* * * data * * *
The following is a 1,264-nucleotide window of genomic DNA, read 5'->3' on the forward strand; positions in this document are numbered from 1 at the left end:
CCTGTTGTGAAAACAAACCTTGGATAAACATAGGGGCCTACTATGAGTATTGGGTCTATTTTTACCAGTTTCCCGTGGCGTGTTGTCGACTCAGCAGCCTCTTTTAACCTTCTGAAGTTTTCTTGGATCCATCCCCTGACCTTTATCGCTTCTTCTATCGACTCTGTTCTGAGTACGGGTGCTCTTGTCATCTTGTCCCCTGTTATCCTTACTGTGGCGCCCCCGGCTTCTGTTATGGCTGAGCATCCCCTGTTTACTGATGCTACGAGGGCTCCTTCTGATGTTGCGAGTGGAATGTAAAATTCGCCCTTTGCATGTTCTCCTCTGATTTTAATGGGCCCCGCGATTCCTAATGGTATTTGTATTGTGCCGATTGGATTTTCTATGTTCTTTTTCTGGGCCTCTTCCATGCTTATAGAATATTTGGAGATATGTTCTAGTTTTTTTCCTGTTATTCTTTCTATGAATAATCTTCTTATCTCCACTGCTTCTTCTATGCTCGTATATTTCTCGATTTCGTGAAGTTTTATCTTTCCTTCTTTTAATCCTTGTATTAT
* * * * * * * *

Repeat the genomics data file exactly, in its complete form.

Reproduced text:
The following is a 1,264-nucleotide window of genomic DNA, read 5'->3' on the forward strand; positions in this document are numbered from 1 at the left end:
CCTGTTGTGAAAACAAACCTTGGATAAACATAGGGGCCTACTATGAGTATTGGGTCTATTTTTACCAGTTTCCCGTGGCGTGTTGTCGACTCAGCAGCCTCTTTTAACCTTCTGAAGTTTTCTTGGATCCATCCCCTGACCTTTATCGCTTCTTCTATCGACTCTGTTCTGAGTACGGGTGCTCTTGTCATCTTGTCCCCTGTTATCCTTACTGTGGCGCCCCCGGCTTCTGTTATGGCTGAGCATCCCCTGTTTACTGATGCTACGAGGGCTCCTTCTGATGTTGCGAGTGGAATGTAAAATTCGCCCTTTGCATGTTCTCCTCTGATTTTAATGGGCCCCGCGATTCCTAATGGTATTTGTATTGTGCCGATTGGATTTTCTATGTTCTTTTTCTGGGCCTCTTCCATGCTTATAGAATATTTGGAGATATGTTCTAGTTTTTTTCCTGTTATTCTTTCTATGAATAATCTTCTTATCTCCACTGCTTCTTCTATGCTCGTATATTTCTCGATTTCGTGAAGTTTTATCTTTCCTTCTTTTAATCCTTGTATTAT